In the UK with the assistance of qualified Quranic teachers, many Muslim children under the age of 14 have already memorised the whole Qur’an, reaching a good level of mastery of tajwid. Usually, commitment to memorising the Qur’an for children consists of up to two hours daily lessons in the presence of a teacher and some time spent memorising alone, preferably after the early morning prayer and before going to sleep. A path that represents an alternative, challenging and virtuous lifestyle for a young person. In a society where the risk of bad influences, drug addiction and other criminal tendencies is on the rise amongst the youth, Quranic learning circle for young Muslims can provide some defence against the moral corruption and other social dangers.

It is interesting to note that the Arabic word used for memorisation is ‘hifz’, whose etymological root is linked to the concept of ‘preservation’. The person who has memorised the whole Qur’an is therefore known as ‘hafiz’, literally ‘the one who preserves’. Here ‘preservation’ may not be limited to the physical recitation alone. A noble tradition from the great Imam Jafar Sadiq(a) points out: “The memoriser of the Qur’an who acts according to it will be with the noble and honourable messengers”. The complete hafiz therefore is, the one who acts upon the teachings of Qur’an and preserves its lofty moral and ethical meanings in his conduct and manifests them in his daily routines both in the private and public sphere. This means that moral teachings go hand in hand with Quranic education and therefore the complete ‘hafiz’ is the one who has mastered his ethical traits to a sufficient level.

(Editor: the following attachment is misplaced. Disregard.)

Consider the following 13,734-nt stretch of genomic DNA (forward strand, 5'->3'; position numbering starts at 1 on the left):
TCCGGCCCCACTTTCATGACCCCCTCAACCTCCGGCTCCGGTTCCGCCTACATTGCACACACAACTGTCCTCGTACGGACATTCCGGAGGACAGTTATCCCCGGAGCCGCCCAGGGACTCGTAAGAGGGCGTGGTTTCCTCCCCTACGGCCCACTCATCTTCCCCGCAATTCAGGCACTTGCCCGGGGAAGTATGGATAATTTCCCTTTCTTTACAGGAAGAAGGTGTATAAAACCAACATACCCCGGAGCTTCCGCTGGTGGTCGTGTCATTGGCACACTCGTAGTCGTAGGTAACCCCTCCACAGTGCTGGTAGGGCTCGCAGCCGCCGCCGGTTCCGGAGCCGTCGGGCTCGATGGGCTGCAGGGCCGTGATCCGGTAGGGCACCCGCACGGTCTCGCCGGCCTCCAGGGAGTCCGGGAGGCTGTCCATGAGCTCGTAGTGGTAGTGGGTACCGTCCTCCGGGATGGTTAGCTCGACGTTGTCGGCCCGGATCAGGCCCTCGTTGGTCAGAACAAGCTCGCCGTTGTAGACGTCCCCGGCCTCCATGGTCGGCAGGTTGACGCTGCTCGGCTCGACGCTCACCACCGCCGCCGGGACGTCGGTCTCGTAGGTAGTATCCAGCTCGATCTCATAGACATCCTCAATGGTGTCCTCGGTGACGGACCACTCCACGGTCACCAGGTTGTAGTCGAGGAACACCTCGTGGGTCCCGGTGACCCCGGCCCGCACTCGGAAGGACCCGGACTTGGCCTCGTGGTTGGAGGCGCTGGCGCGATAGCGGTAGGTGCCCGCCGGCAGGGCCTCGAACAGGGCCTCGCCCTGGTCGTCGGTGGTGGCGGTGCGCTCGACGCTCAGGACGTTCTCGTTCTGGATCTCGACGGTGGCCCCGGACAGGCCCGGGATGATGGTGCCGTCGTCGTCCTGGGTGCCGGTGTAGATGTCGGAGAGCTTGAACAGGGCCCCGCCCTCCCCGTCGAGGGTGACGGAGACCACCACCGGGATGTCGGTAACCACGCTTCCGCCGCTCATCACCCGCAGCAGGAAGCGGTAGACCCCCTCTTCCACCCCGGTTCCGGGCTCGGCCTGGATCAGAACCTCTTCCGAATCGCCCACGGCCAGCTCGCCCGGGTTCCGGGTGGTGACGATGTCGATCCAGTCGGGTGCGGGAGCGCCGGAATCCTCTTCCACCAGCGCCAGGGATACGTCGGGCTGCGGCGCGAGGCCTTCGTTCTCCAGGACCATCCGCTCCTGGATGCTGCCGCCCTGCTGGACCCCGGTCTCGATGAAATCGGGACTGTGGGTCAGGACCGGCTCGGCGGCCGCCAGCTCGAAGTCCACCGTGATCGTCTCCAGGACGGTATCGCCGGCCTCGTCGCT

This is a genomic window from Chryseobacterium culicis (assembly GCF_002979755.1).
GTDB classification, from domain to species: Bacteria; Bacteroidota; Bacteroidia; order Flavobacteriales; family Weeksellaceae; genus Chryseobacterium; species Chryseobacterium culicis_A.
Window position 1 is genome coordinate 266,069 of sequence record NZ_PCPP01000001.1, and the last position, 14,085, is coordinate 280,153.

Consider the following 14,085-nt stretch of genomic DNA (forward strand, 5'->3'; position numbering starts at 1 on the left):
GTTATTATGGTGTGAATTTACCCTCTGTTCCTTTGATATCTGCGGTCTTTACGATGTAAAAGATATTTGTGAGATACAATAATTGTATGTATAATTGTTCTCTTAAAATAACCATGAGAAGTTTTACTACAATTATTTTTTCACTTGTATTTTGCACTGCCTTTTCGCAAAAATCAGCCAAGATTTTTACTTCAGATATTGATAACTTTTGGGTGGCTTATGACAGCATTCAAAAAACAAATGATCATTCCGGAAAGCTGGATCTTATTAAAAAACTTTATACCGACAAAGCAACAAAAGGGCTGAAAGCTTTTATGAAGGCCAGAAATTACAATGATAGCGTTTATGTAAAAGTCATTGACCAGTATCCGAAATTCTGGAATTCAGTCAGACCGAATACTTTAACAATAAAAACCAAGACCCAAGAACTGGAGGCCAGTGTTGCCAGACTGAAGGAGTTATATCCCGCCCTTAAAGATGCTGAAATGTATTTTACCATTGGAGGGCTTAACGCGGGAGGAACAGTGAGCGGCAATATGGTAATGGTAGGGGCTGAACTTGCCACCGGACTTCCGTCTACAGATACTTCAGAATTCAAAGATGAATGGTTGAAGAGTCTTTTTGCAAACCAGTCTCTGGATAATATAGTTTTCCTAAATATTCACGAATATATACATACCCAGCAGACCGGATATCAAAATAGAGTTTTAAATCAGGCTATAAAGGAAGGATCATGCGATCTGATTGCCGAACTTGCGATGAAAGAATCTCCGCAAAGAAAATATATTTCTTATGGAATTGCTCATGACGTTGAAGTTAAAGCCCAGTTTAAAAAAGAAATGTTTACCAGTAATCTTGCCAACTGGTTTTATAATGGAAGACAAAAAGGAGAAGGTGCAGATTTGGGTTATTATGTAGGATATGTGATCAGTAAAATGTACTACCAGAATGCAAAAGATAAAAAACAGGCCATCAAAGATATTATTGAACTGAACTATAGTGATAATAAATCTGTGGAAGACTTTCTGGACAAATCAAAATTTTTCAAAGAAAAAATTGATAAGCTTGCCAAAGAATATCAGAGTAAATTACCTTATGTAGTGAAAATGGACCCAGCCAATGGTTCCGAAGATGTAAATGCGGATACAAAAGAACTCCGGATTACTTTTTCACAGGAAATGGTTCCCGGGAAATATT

In this regard, the best moment to learn and apply moral values is during one’s youth. A youth is like a blooming flower still uncontaminated by the negativity of its environment and if properly cared for can flourish in the best possible way. This is why; Quranic schools should be places of ethical learning where students learn the art of ethical living, which they are then able to transmit to others.

To graduate from a school is not, in fact, the end of a process but rather the beginning. The person who has learnt the ‘Qur’an by heart’ becomes a teacher and it is a duty of a teacher to provide quality teachings for his students. Even if he is able to pass his teachings to only five students, and these students, in turn, do the same to five more students, and so on, the word of God would spread very smoothly. People would learn to abide by a moral standard of great value and society, as a whole, would benefit from this spiritual improvement.

It is probably time to revive the pure Islam and Quranic teachings that have otherwise, been neglected or probably have not been properly introduced to a contemporary audience. Undoubtedly, being a student of the Qur’an can be an amazing experience, and it would be difficult fully comprehend the magnitude of it unless we have been touched by its special love that comes from practising its teachings with pure intentions.